A 19-year-old arrested Friday in connection with the violent sexual assault of two women within the same week and another youth due to be sentenced this month in a similar crime are both wards of the Department of Youth Rehabilitation Services (DYRS), according to multiple sources at the agency.
The focus on sex crimes by the two youths presents the latest challenge to an agency that, in the past five years, has placed more than 50 medium- to high-risk youths in communities where they have either been killed or been convicted in a killing. They also occur as DYRS officials contend with the resignation or forced termination in recent months of at least a dozen high-level and veteran employees of the troubled agency, led by Director Neil Stanley, who was appointed by Mayor Vincent C. Gray in 2011 over the unanimous objection of the labor unions that represent DYRS workers.
Last Friday, Demarco Myles of Northwest Washington was accused in the Oct. 26 assault of a woman who suffered multiple stab wounds to the face, head and body, according to a police affidavit, which states he forced his way into her apartment and then led her into a bathroom at knifepoint, where she was assaulted.
After resisting, the victim suffered multiple stab wounds that cut to the bone, severe bruising and vision impairment, the affidavit states, and she was admitted to a hospital intensive care unit in serious condition.
A week later, on Nov. 2, according to another police affidavit, Mr. Myles entered the dormitory room of a female student at Howard University and began to masturbate, later brandishing a set of brass knuckles with a blade attached and slapping her in the face, forcing her to her stomach, and raping her.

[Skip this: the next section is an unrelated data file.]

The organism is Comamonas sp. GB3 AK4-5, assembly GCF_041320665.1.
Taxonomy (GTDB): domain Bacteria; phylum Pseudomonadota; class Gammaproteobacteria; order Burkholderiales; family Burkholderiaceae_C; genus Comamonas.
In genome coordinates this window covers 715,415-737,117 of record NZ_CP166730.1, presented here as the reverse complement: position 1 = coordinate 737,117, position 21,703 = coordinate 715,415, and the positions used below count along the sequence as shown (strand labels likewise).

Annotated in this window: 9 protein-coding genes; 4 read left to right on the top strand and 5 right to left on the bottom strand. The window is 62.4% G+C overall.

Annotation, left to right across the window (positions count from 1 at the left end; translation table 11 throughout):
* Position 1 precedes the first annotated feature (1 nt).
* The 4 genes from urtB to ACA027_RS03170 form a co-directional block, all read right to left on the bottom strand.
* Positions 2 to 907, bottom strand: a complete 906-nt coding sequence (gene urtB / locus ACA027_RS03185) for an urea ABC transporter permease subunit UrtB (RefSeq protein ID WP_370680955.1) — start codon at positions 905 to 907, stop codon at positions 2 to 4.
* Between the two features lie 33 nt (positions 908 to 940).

Mr. Myles is being held without bond, according to court records, which state he is charged with intent to commit first-degree sexual assault and intent to kill while armed with a knife for the first attack and first-degree sexual assault by force while armed with a knife for the second. One of his victims remains hospitalized, according to news reports.
Calls to a cellphone that according to court records belongs to his mother, Sharnita Myles, and a separate call to his lawyer, public defender Liyah Brown, were not returned.
Multiple sources at DYRS said that since news reports first surfaced in The Washington Post and other local outlets, the agency has restricted access to Mr. Myles' records, as it reportedly does when any youths committed to its custody are arrested or charged with a crime.
In a separate case, another DYRS ward, Brian Jamal Ford, is scheduled to be sentenced Nov. 16 for attempted first-degree sexual abuse while armed with a gun. Although sources at the agency had less insight into the Ford case and the complete court file was not available at press time, a review of the D.C. Superior Court docket shows he waived indictment and pleaded guilty Aug. 22 and was ordered by the court to stay away from the victim.
His attorney, public defender Eugene K. Ohm, did not return a call for comment.
DYRS officials did not respond to questions sent by email about either Mr. Myles or Ford.
News reports have quoted Police Chief Cathy L. Lanier as saying authorities were motivated, at least in the Myles case, by the belief that he would have continued to attack other women.
D.C. Council member Jim Graham, Ward 1 Democrat, who chairs the committee that oversees DYRS, did not respond to questions sent by email.
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